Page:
The main question we should be asking is: How did we end up with a healthcare crisis in the first place? With impressive technological advancements in both medicine and surgical procedures, how come our dietary habits top the lists of both death and disability causes in 2018? The dietary choices we are making are either a major co-factor or directly responsible for approximately 900,000 deaths a year. Yes, the causes of death range from: heart attacks, heart disease, strokes, cancer, type two diabetes, obesity and organ failure to failing immune systems that are incapable of fighting off viruses or infections that a healthy body would most likely resist. Sadly, the majority of these deaths are greatly influenced by what we are eating.
Statistically, heart disease, cancer, chronic lower respiratory diseases, stroke, and unintentional injuries were responsible for 63% of all deaths that occurred in the United States in 2010. Aside from unintentional injuries, of the 63% of these deaths, between 20% and 40% of these premature deaths are preventable. There is no question there is a correlation between these statistics and what we are eating.
The story continues to take a turn for the worse when factoring in national demographics focusing on household incomes and disease rates. People with lower incomes are more likely to have worse diets due to the cost of healthier food choices. Some low-income households end up with diets rich with foods with too much salt, processed meats, red meats and sugary drinks and not enough healthy choices like fresh fruits and vegetables. It is estimated that almost twice as many people will die each year from eating processed meats like hot dogs than from car accidents. It is estimated that 58,000 people will die from the side effects of eating processed meats versus roughly 35,000 people killed on the road. Income should not play such a large role in access to healthy foods and ultimately poor diet and premature death.
Yes, low-income households are suffering at a staggering level, but these statistics affect everyone. Healthcare is a $3.2 trillion-dollar-a-year cost burden on the United States economy. It’s a cycle that plagues all of us. In the business world, poor health of employees equals lost productivity along with increased health costs to each company. Diet-related conditions account for the vast amount of healthcare costs for American businesses. The cost of healthcare is crippling the productivity, profit, growth and success of the American economy. When Warren Buffet chimes in calling out rising medical costs as the, “tapeworm of American economic competitiveness”, it should raise concern.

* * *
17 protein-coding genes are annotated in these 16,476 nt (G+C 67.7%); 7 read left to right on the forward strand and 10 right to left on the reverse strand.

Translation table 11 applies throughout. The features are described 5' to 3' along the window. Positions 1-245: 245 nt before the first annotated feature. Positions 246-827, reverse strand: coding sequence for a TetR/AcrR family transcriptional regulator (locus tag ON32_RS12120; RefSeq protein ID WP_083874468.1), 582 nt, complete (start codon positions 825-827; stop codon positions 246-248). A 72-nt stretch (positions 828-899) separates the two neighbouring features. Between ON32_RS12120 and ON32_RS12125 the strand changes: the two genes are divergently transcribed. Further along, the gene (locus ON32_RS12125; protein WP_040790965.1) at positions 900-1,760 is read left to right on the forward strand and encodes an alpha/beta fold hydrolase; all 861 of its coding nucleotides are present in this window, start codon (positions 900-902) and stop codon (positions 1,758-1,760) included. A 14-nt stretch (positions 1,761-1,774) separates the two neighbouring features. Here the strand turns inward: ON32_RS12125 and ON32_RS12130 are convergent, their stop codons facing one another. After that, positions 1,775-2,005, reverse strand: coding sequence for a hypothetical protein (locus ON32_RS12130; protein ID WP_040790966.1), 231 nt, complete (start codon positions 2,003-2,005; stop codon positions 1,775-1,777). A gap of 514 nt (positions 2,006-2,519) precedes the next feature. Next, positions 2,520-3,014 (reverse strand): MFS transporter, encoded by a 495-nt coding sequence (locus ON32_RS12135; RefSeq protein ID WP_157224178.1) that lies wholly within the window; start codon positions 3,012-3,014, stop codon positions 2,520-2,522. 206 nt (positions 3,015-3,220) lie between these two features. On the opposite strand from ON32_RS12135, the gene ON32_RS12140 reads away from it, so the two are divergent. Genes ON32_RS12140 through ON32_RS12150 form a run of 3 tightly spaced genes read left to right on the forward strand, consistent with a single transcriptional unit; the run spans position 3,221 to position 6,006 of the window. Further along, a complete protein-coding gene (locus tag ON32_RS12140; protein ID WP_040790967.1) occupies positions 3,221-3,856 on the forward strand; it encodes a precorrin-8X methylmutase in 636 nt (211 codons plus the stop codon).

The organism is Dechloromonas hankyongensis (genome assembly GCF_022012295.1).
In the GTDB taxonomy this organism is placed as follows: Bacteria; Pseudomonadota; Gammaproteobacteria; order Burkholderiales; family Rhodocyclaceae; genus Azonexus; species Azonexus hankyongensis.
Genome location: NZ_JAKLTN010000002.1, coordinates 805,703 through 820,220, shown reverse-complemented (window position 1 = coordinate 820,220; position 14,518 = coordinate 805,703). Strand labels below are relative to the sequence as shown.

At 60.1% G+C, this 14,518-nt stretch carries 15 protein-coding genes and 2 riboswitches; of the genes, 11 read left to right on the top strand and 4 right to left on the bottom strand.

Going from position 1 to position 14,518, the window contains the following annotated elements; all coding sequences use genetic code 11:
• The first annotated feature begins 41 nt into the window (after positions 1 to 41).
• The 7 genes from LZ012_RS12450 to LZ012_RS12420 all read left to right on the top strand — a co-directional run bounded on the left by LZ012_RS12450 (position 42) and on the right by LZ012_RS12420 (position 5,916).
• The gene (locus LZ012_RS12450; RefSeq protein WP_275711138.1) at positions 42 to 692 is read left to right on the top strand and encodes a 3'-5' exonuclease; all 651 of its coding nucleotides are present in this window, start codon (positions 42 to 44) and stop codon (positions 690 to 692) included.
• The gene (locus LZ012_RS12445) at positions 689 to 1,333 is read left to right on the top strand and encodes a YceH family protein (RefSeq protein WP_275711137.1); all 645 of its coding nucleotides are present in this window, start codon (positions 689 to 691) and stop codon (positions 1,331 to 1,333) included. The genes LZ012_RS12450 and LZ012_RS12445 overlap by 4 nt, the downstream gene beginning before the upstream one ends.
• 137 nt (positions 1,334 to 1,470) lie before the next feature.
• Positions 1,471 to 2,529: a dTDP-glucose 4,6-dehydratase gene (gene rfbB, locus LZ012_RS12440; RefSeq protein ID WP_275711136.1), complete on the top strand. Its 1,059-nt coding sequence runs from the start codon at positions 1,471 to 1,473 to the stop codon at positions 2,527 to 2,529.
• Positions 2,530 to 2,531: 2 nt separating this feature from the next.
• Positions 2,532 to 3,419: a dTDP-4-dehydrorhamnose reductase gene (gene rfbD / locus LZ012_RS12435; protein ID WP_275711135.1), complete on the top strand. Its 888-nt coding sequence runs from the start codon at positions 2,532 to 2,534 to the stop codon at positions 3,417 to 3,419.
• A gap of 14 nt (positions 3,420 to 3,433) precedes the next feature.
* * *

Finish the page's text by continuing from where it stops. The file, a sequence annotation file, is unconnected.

The bottom line is really nutrition, and it has been ignored by the current healthcare system we have put in place. It is rarely seen as a topic during government debates regarding healthcare. Doctors have confessed for years that nutrition, healthy eating and preventative strategies are merely glossed over during their time at medical school working towards their degrees. To put it bluntly, federal spending for nutritional research across all agencies is roughly $1.5 billion per year. That seems like a large number until you factor in the more than $60 billion a year spent on industry research on drugs, biotechnology and medical devices. When healthcare cost and premiums are at all-time highs and obesity, diabetes and other conditions are at epidemic levels, maybe it’s time we rethink our priorities.
It’s time to take a hard look at the advancements in nutritional technologies with a focus on foods that should be either utilized or avoided. Offering programs to help offset the cost of healthy foods like fruits and vegetables is not only necessary, it should be mandatory. The fact that there isn’t equal access to healthy foods due to low income is un-American. Not only is it unfair, if cost were cut by ten percent on fruits and vegetables, it is estimated that it could save 150,00 lives over the next 15 years. Still want to enjoy a soda? That’s fine but adding a 10% tax on high-sugar sodas could potentially save an additional 30,000 lives. Finally, if salt in packaged foods could be reduced by even three grams a day, it could potentially save thousands from cardiovascular problems and deaths each year.
Food is definitely part of the nutritional answer and, finally, people are waking up. Not only have we been unnecesarily losing lives, our economy is negatively impacted, and people are suffering from not only health problems but financial ones as well, due to rising healthcare costs. Through adequate education and financial incentives, hopefully things can turn around so that Americans from all social strata can enjoy long, happy and fulfilling lives.
For more on this topic visit Tufts University, Professor of Nutrition, Dariush Mozaffarian’s findings.
Also, see what else we have to say about nutrition here.